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Thus, Watenpaugh's study brings to the fore Syria's urban middle class, whose voice and presence have so far been missing from that country's historical narrative. Second, Watenpaugh reconstructs important debates within Syrian society about liberal and Western values, as well as identifies some of the main protagonists in these debates. Perhaps, it was natural for scholars to concentrate on the views espoused by these subsequently dominant political forces, and be inclined to see the course of Syrian history as almost inevitably leading to the seizure of power by advocates of these more radical visions of Syria's future.

Thus, Watenpaugh's book makes an important contribution to our understanding of Syrian history by giving appropriate expression to these--until now largely ignored--voices advocating liberalism and Westernization. Reading Being Modern in the Middle East prompts questions about other social groups in the vicinity of Aleppo during the period under discussion, like members of several minority communities and the Sunni rural population of the outlying region.

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These populations and social forces are absent from almost all studies of Syrian history prior to the mids, even though they were destined to occupy the center of Syrian politics in subsequent decades. It would be quite instructive, of course, to seek evidence in the earlier period that this significant historical development was in the offing.

These two figures were sons of grain merchants who had strong connections with the Hawran province.

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All this raises the issue of the links and relationships between the Syrian center and periphery, which were always much deeper and more complex than previously thought. Thus, the Syrian center should not be viewed only from the angle of the notable families that dominated it, nor should the center and the periphery be conceptualized as mutually exclusive spheres. Watenpaugh discusses the events of the stormy s in another interesting chapter, "Middle-Class Fascism and the Transformation of Civil Violence.

Watenpaugh quite appropriately revisits old questions, investigating the degree to which Fascism and Nazism found adherents in Syrian society, as well as exploring the political and social significance of the turn to violence and radicalism. Syrian intellectual life during this period requires fresh, more thorough historical investigation. Watenpaugh's study represents a first important step in that direction.

I began this review by noting that the second half of the twentieth century was marked by the decline of Aleppo, and indeed the whole northern region of Syria. In addition, previously significant social and political groupings were marginalized or even disappeared from view. The interesting question is: What does today's Aleppo with its millions of residents have in common with the small-town one hundred thousand residents Aleppo of the early twentieth century that is the focus of Watenpaugh's Being Modern in the Middle East?

In this regard, we must note again the large-scale migration to Syria's cities and its political center that occurred in the second half of the twentieth century. Against this background, we can better understand Syria's more recent historical development, in other words, the collapse of the old social order, appearance of military regimes, and establishment of the Asad dynasty that survives to this day.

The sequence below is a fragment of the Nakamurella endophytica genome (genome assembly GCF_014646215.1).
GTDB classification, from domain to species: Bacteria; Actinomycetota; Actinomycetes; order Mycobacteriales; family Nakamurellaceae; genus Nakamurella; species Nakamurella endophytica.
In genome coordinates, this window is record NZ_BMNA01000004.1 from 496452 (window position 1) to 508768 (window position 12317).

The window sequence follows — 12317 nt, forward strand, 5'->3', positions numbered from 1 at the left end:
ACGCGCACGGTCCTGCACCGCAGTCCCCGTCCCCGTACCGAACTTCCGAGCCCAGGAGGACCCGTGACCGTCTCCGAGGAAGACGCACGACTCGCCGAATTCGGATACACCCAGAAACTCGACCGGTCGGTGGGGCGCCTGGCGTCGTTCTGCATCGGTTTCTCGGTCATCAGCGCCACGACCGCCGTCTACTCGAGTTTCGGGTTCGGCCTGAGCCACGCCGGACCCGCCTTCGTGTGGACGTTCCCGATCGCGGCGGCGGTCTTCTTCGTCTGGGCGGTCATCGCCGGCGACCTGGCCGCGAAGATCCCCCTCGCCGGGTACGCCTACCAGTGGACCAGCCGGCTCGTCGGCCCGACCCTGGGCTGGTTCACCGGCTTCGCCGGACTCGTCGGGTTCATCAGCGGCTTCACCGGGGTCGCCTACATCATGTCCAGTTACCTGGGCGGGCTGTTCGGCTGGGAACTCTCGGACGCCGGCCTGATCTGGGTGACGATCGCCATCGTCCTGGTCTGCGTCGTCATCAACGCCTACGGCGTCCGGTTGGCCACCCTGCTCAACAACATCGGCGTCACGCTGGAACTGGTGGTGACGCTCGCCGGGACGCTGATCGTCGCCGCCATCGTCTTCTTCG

However, large numbers of the Sunnis living in the slums of Aleppo adopted the views of radical Islam. Indeed, Aleppo became a focus of Islamist rebellion, against which the regime took repressive measures in However, those Islamist sentiments still survive, hidden beneath the surface.

We were given a reminder of the surviving vigor and importance of the question of liberal thought in Syria, as well as the rise and fall of the Syrian middle class during Bashar al-Asad's first years in power. At that time, the young ruler lent his support to the so-called Damascus spring, a very brief period of political openness during which cultural and political forums and salons were allowed to operate.

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  • Ultimately, Salam was forced to leave Syria and become a political refugee, just like his famous relative, who was pursued by the Ottoman authorities of his day. Watenpaugh's book makes an important addition to our knowledge of Aleppo's history, joining Abraham Marcus's study The Middle East on the Eve of Modernity: Aleppo in the Eighteenth Century , in illuminating several issues critical to Middle East history. In effect, Watenpaugh's fascinating book can be viewed as a kind of introduction to the trajectory of Middle East during the past century, oscillating between extremes, from Western liberalism to extreme nationalism to Islamic radicalism, as well as alternating between conservative and progressive impulses.

    Watenpaugh examines these matters in a specifically Syrian context, but it has value beyond the parochial. It also relates the story of the rise and fall of a middle class whose presence could have heralded the emergence of civil society. Britain's heavy-handed intervention in Iranian affairs and its control over Iranian oil resources increasingly rankled educated elites, and contributed, by the late s, to a degree of pro-German sentiment in the country.

    Though Iran's Pahlavi monarch, Reza Shah, declared Iran to be neutral when World War II broke out, British suspicions regarding his wartime sympathies prompted the shah in to abdicate in favor of his son, Mohammed Reza, as a way of safeguarding the monarchy. Years later, the Islamic Revolution of — unseated Mohammed Reza Shah and brought to power the Ayatollah Khomeini, whose anti-Western message was a response to Iran's modern history of Western imperialism.

    In Egypt, British colonialism after had not only provoked but had indirectly aided the development of local nationalism. It helped in the long run that Lord Cromer, architect of British policy in the to period, had believed in the value of the press as a safety valve for local grievances, because under British colonialism, Egypt's Arabic periodical press flourished and brought Egyptian nationalism into greater focus.